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Over 70% of the world’s surface is covered with water, making it seem uninhabit-able. Or is it? From very early accounts in history man has been able to survive living on water for extended periods of time. Historically this time was a result of traveling, not necessarily a desire to live on the water. Even today, structures built for the aquatic environment fit more into the realm of tourism and leisure or a type of science / maritime study space, than a permanent dwelling. Living under or on water is certainly not a new idea. There are many science fiction precedents for this, as well as built historical projects, and several recent designs for large underwater resorts currently in the planning and construction stages. One can conclude that man has some desire, or at minimum a mild curiosity, with what an aquatic dwelling could offer. The intent of this thesis seeks to investigate mans future habitable relationship with the aquatic environment and study the architecture that facilitates this.
Science fiction has given us many options for an aquatic dwelling in an idealized form, where practical issues such as sunlight, tides, and most importantly lack of oxygen are simply not dealt with. These are important prototypes to consider to maintain a childlike curiosity and fascination with this project. An in-depth analysis will provide an understanding of what is purposefully unconsidered, which is what makes the prototype hypothetical, but once dealt with can turn the project into a practical and viable solution.
As technology increases so does the ability to turn some of these science fiction fantasy concepts into reality. Currently there are a number of high-end underwater resorts in planning or construction phases. The Hydropolis of Dubai is a luxury re-sort being built on the Persian Gulf floor, around 66 feet below the water surface. The Poseidon Undersea Resort is planned for location 40 feet underwater off the coast of Fiji.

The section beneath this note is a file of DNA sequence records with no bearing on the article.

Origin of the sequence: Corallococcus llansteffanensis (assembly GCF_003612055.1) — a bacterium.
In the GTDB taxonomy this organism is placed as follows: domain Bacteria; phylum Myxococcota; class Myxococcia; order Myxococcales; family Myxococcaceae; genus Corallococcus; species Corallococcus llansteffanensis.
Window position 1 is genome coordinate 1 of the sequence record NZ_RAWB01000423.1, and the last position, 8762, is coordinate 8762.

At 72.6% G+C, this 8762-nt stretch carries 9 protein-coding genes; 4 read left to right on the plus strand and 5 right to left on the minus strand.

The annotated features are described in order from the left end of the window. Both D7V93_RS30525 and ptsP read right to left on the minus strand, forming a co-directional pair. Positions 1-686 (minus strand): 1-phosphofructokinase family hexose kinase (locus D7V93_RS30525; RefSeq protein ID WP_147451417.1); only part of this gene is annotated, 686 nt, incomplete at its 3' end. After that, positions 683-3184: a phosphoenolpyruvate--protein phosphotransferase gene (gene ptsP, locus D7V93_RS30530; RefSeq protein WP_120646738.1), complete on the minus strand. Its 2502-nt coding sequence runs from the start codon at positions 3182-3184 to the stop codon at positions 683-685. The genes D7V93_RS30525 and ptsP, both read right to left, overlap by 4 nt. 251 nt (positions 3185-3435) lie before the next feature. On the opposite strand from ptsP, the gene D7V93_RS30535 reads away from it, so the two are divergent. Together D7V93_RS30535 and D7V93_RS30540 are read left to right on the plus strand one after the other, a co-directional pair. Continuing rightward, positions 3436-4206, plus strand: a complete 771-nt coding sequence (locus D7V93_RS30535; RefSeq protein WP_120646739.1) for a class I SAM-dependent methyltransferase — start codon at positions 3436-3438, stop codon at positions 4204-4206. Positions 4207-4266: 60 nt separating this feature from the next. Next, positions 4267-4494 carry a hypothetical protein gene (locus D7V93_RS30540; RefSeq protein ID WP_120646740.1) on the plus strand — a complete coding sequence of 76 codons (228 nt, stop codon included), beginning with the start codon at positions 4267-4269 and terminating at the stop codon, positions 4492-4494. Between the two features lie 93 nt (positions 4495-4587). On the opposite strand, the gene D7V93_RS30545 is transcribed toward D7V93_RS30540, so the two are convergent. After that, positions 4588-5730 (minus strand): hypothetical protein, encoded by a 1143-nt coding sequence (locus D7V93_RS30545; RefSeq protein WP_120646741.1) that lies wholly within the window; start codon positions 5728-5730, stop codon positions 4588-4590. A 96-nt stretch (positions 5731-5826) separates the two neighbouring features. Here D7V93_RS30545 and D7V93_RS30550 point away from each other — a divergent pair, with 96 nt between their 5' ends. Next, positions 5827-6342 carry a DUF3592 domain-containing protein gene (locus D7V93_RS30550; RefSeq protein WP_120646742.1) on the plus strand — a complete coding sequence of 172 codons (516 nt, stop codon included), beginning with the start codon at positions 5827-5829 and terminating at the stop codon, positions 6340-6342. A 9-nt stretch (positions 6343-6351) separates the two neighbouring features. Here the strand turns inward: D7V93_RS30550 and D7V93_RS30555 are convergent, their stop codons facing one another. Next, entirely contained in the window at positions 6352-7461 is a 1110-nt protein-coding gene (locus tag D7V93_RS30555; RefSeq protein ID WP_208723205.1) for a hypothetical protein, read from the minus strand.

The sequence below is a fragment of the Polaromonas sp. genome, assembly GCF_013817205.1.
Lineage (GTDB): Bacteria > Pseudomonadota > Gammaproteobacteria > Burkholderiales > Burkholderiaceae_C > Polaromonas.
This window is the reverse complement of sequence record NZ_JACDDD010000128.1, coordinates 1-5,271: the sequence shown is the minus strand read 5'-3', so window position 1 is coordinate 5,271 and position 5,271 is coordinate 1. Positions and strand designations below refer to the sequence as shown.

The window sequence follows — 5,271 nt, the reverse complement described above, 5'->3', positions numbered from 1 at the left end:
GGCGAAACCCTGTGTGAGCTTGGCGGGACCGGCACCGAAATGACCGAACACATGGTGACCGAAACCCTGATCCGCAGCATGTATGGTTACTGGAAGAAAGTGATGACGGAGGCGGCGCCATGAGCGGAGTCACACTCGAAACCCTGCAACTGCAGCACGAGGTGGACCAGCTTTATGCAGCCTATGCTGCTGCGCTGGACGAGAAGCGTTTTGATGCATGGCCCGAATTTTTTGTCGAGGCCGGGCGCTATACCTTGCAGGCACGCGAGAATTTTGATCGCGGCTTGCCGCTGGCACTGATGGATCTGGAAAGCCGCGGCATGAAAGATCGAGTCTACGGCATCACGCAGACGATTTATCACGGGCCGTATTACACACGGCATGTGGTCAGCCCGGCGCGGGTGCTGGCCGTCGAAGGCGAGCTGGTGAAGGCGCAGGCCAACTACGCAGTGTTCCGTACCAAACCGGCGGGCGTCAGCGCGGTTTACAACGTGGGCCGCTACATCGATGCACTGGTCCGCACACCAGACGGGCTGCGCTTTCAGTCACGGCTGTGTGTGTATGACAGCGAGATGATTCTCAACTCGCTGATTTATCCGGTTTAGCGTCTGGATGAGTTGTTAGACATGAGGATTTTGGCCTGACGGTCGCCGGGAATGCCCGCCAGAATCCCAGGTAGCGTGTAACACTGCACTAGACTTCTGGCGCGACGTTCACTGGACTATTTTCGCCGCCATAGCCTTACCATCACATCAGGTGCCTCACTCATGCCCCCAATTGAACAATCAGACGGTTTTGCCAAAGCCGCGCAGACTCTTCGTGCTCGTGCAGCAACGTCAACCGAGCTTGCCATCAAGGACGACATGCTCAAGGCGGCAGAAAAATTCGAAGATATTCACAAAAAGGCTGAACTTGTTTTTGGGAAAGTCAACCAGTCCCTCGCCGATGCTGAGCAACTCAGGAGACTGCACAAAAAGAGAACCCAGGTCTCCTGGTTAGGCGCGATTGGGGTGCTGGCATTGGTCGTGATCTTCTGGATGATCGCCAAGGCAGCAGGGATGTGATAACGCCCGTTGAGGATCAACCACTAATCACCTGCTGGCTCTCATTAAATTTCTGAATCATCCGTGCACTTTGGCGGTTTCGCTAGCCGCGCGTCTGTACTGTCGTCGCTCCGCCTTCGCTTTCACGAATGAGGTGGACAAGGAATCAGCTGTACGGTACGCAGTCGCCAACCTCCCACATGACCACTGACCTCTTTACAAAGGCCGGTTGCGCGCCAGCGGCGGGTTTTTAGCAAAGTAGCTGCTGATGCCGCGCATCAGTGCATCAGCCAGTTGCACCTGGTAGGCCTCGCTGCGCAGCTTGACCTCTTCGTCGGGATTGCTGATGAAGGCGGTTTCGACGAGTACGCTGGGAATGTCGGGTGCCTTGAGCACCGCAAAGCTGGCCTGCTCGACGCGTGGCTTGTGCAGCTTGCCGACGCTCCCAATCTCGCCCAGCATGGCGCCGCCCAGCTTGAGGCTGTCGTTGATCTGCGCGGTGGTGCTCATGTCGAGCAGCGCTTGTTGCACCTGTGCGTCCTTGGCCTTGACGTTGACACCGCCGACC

Feedback and public opinion for these works has been largely positive however little information can be found on the actual progress of construction. Both were scheduled for an opening date, or at minimum a time to begin making reservations in 2009, however, there appears have been little or no physical development for either of the projects. Certainly the technology exists to make these designs into a reality however, the qualities of staying in a luxury resort might be too futuristic for current society. A point to be considered in this thesis.One must also be conscious of the very practical benefits towards dwelling in an aquatic environment. Estimates made by the International Panel on Climate Change in 2007 state that the average global sea level will rise somewhere be-tween .6 to 2 feet in the next century. Putting this is real estate terms: "a two foot rise in sea level would eliminate approximately 10,000 square miles of land." The land that would be eliminated contains some of the world’s densest urban commu-nities. Currently 75% percent of Americans live on or within 50 miles of the coast. Globally 634 million people live in coastal areas within 30 feet of sea level.5 From this information a conclusion can be drawn that there is either an affinity or necessity or perhaps both that people have for living close to water. The fact that many current homes will soon be underwater and the desire and / or need people have to live near it serves as an interesting starting point for the investigation into the socioeconomic issues associated with aquatic environments.
Another investigation into the practicalities of aquatic environments includes natural disasters. Water is often one of the main contributors to the devastating effects of these. The project will be developed on both a macro and micro scale. The mac-ro being the permanent dwelling. The micro being a simplified version that could quickly be distributed among natural disaster victims and then easily assembled. For instance victims of flooding could utilize a temporary micro scale version, while they wait for water levels to decline.
This thesis could be developed in one of two ways, become completely conceptual or become a scientific and engineering study into aquatic structure and materiality. What I propose is a hybrid. By proposing to include both practical and conceptual qualities this allows for certain liberties to be taken in regards to the engineering side. This also allows for the thesis to have the ability to focus around design, something that can allow for the qualities found in science fiction accounts to shine through, yet also allow the practical reasoning behind choosing an aquatic dwelling to guide development.